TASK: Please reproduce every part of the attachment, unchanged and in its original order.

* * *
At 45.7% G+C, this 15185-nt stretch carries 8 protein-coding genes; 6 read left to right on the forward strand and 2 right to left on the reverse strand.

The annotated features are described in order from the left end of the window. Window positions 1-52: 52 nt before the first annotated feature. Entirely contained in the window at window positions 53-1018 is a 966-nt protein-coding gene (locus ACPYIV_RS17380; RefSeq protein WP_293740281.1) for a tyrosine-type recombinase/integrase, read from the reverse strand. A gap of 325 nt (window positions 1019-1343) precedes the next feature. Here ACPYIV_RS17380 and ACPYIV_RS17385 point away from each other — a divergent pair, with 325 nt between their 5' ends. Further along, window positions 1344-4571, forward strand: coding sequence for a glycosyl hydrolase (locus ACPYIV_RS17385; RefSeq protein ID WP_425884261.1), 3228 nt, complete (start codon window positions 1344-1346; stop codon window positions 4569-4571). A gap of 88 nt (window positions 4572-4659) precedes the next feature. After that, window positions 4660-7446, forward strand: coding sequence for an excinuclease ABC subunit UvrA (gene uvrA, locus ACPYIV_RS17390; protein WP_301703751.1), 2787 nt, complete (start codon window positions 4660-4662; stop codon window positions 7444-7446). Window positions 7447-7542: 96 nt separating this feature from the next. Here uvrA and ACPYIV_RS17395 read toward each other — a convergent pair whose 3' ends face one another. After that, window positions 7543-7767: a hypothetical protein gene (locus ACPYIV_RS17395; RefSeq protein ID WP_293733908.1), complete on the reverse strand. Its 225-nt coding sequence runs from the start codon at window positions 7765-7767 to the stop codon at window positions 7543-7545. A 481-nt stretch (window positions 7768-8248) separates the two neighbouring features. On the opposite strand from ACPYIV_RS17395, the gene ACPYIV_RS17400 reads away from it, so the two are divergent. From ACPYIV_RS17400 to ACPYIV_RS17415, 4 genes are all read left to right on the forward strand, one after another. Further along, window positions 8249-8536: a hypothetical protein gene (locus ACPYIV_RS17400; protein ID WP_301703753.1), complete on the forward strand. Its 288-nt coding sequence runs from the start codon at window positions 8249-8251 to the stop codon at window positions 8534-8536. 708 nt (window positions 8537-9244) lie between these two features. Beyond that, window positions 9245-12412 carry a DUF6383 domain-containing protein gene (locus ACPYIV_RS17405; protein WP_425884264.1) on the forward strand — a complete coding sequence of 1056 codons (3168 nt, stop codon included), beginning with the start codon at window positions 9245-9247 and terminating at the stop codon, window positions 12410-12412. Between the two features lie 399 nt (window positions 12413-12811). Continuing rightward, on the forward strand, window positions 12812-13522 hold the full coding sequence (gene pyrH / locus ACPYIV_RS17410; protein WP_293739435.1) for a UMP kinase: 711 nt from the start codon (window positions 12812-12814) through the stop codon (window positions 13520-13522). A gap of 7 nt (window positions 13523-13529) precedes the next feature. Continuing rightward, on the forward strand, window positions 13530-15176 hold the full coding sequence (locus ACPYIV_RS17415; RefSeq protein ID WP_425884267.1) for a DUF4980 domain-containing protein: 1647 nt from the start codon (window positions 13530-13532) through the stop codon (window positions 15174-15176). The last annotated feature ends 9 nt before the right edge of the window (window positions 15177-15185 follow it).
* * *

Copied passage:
At 45.7% G+C, this 15185-nt stretch carries 8 protein-coding genes; 6 read left to right on the forward strand and 2 right to left on the reverse strand.

The annotated features are described in order from the left end of the window. Window positions 1-52: 52 nt before the first annotated feature. Entirely contained in the window at window positions 53-1018 is a 966-nt protein-coding gene (locus ACPYIV_RS17380; RefSeq protein WP_293740281.1) for a tyrosine-type recombinase/integrase, read from the reverse strand. A gap of 325 nt (window positions 1019-1343) precedes the next feature. Here ACPYIV_RS17380 and ACPYIV_RS17385 point away from each other — a divergent pair, with 325 nt between their 5' ends. Further along, window positions 1344-4571, forward strand: coding sequence for a glycosyl hydrolase (locus ACPYIV_RS17385; RefSeq protein ID WP_425884261.1), 3228 nt, complete (start codon window positions 1344-1346; stop codon window positions 4569-4571). A gap of 88 nt (window positions 4572-4659) precedes the next feature. After that, window positions 4660-7446, forward strand: coding sequence for an excinuclease ABC subunit UvrA (gene uvrA, locus ACPYIV_RS17390; protein WP_301703751.1), 2787 nt, complete (start codon window positions 4660-4662; stop codon window positions 7444-7446). Window positions 7447-7542: 96 nt separating this feature from the next. Here uvrA and ACPYIV_RS17395 read toward each other — a convergent pair whose 3' ends face one another. After that, window positions 7543-7767: a hypothetical protein gene (locus ACPYIV_RS17395; RefSeq protein ID WP_293733908.1), complete on the reverse strand. Its 225-nt coding sequence runs from the start codon at window positions 7765-7767 to the stop codon at window positions 7543-7545. A 481-nt stretch (window positions 7768-8248) separates the two neighbouring features. On the opposite strand from ACPYIV_RS17395, the gene ACPYIV_RS17400 reads away from it, so the two are divergent. From ACPYIV_RS17400 to ACPYIV_RS17415, 4 genes are all read left to right on the forward strand, one after another. Further along, window positions 8249-8536: a hypothetical protein gene (locus ACPYIV_RS17400; protein ID WP_301703753.1), complete on the forward strand. Its 288-nt coding sequence runs from the start codon at window positions 8249-8251 to the stop codon at window positions 8534-8536. 708 nt (window positions 8537-9244) lie between these two features. Beyond that, window positions 9245-12412 carry a DUF6383 domain-containing protein gene (locus ACPYIV_RS17405; protein WP_425884264.1) on the forward strand — a complete coding sequence of 1056 codons (3168 nt, stop codon included), beginning with the start codon at window positions 9245-9247 and terminating at the stop codon, window positions 12410-12412. Between the two features lie 399 nt (window positions 12413-12811). Continuing rightward, on the forward strand, window positions 12812-13522 hold the full coding sequence (gene pyrH / locus ACPYIV_RS17410; protein WP_293739435.1) for a UMP kinase: 711 nt from the start codon (window positions 12812-12814) through the stop codon (window positions 13520-13522). A gap of 7 nt (window positions 13523-13529) precedes the next feature. Continuing rightward, on the forward strand, window positions 13530-15176 hold the full coding sequence (locus ACPYIV_RS17415; RefSeq protein ID WP_425884267.1) for a DUF4980 domain-containing protein: 1647 nt from the start codon (window positions 13530-13532) through the stop codon (window positions 15174-15176). The last annotated feature ends 9 nt before the right edge of the window (window positions 15177-15185 follow it).